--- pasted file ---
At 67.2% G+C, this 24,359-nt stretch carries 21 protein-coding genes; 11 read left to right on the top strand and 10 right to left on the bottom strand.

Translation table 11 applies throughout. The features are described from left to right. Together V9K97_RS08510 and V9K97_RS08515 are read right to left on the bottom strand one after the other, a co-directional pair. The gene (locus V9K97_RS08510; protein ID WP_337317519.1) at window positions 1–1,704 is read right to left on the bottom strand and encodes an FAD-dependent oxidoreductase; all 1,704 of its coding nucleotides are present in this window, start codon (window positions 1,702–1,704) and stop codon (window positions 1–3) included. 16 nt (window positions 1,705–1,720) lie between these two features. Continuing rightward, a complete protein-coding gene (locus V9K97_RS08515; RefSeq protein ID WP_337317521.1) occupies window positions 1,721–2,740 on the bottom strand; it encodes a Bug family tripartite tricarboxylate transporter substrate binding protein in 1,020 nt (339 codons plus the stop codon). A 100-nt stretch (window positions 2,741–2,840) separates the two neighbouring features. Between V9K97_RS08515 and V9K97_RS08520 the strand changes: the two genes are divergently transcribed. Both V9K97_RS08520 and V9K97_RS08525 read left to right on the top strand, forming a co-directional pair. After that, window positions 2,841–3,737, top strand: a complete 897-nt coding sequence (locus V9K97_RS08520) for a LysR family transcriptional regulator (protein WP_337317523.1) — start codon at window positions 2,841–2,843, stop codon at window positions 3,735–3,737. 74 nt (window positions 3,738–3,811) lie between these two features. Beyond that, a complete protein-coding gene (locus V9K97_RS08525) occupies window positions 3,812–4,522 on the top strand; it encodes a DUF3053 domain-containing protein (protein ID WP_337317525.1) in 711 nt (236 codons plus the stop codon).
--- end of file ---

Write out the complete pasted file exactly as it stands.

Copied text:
At 67.2% G+C, this 24,359-nt stretch carries 21 protein-coding genes; 11 read left to right on the top strand and 10 right to left on the bottom strand.

Translation table 11 applies throughout. The features are described from left to right. Together V9K97_RS08510 and V9K97_RS08515 are read right to left on the bottom strand one after the other, a co-directional pair. The gene (locus V9K97_RS08510; protein ID WP_337317519.1) at window positions 1–1,704 is read right to left on the bottom strand and encodes an FAD-dependent oxidoreductase; all 1,704 of its coding nucleotides are present in this window, start codon (window positions 1,702–1,704) and stop codon (window positions 1–3) included. 16 nt (window positions 1,705–1,720) lie between these two features. Continuing rightward, a complete protein-coding gene (locus V9K97_RS08515; RefSeq protein ID WP_337317521.1) occupies window positions 1,721–2,740 on the bottom strand; it encodes a Bug family tripartite tricarboxylate transporter substrate binding protein in 1,020 nt (339 codons plus the stop codon). A 100-nt stretch (window positions 2,741–2,840) separates the two neighbouring features. Between V9K97_RS08515 and V9K97_RS08520 the strand changes: the two genes are divergently transcribed. Both V9K97_RS08520 and V9K97_RS08525 read left to right on the top strand, forming a co-directional pair. After that, window positions 2,841–3,737, top strand: a complete 897-nt coding sequence (locus V9K97_RS08520) for a LysR family transcriptional regulator (protein WP_337317523.1) — start codon at window positions 2,841–2,843, stop codon at window positions 3,735–3,737. 74 nt (window positions 3,738–3,811) lie between these two features. Beyond that, a complete protein-coding gene (locus V9K97_RS08525) occupies window positions 3,812–4,522 on the top strand; it encodes a DUF3053 domain-containing protein (protein ID WP_337317525.1) in 711 nt (236 codons plus the stop codon).